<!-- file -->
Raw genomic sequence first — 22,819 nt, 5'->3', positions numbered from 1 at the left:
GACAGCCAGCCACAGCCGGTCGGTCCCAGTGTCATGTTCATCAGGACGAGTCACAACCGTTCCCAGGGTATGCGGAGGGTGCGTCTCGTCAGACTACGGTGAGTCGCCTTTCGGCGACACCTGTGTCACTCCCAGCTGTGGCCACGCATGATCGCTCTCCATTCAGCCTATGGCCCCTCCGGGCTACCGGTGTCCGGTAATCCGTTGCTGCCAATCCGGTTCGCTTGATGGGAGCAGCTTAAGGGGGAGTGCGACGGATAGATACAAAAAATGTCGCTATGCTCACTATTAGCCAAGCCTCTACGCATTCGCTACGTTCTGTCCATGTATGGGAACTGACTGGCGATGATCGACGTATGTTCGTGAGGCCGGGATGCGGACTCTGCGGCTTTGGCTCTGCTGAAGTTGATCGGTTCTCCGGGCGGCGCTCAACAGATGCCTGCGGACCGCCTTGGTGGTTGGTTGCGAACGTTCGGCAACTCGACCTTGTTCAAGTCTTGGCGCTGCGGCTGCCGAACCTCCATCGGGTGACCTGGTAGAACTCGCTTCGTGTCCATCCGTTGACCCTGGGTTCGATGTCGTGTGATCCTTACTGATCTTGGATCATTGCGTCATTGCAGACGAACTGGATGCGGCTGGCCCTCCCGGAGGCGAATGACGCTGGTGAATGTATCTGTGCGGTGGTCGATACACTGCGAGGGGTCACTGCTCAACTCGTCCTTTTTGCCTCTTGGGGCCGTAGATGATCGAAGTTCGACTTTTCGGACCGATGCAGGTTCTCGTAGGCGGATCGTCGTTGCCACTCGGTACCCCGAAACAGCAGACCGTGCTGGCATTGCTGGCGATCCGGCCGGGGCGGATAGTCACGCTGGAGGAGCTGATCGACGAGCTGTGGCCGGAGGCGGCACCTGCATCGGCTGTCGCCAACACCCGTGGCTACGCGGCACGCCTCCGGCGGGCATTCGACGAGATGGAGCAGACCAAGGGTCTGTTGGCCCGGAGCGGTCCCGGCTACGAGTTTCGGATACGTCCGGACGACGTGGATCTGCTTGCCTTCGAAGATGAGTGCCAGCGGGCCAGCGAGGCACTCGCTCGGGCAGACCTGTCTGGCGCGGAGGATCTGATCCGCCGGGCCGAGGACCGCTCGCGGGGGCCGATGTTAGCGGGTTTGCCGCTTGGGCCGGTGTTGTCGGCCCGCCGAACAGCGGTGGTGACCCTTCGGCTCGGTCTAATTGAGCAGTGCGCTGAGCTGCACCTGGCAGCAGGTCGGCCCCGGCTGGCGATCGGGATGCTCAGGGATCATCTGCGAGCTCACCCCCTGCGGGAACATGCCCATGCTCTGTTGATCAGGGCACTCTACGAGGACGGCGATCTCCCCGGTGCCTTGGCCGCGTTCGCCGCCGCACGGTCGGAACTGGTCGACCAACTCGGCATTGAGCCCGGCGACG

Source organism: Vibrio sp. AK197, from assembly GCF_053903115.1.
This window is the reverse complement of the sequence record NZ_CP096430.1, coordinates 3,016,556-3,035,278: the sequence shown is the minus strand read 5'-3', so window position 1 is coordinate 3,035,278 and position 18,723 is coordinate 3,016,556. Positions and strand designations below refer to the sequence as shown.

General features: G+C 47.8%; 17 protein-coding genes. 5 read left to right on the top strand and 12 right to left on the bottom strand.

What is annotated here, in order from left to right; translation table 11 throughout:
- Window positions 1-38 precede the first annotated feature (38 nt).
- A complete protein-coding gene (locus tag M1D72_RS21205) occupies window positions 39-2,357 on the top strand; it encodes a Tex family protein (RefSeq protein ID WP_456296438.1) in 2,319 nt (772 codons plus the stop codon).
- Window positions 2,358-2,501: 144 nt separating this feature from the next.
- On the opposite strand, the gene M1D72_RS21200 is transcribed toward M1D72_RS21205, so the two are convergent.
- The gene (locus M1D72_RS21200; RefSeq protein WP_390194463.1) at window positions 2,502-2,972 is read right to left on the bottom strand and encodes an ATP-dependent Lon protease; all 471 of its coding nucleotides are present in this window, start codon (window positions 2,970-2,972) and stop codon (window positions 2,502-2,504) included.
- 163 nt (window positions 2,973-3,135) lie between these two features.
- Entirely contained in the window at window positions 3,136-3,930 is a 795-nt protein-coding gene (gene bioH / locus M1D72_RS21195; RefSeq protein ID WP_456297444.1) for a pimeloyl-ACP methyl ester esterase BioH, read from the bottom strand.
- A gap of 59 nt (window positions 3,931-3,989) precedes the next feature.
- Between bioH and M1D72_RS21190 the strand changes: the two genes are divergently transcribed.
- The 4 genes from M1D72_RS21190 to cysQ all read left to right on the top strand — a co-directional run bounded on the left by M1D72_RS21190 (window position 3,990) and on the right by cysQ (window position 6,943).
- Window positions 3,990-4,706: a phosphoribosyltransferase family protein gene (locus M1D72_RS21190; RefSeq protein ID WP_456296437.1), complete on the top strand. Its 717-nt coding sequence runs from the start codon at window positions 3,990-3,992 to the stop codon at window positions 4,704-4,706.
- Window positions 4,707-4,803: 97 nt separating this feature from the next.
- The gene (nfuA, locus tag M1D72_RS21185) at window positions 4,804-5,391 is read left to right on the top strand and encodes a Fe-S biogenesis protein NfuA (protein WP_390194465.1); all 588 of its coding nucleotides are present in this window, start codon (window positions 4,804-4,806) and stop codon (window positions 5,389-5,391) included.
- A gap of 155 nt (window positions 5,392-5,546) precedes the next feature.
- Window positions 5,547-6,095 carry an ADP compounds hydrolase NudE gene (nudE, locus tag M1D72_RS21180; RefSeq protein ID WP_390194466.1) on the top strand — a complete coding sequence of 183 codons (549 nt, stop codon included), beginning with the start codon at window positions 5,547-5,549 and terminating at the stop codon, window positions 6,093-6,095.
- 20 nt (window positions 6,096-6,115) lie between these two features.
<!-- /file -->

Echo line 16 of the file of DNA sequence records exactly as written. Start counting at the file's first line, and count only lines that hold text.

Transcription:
- The 4 genes from M1D72_RS21190 to cysQ all read left to right on the top strand — a co-directional run bounded on the left by M1D72_RS21190 (window position 3,990) and on the right by cysQ (window position 6,943).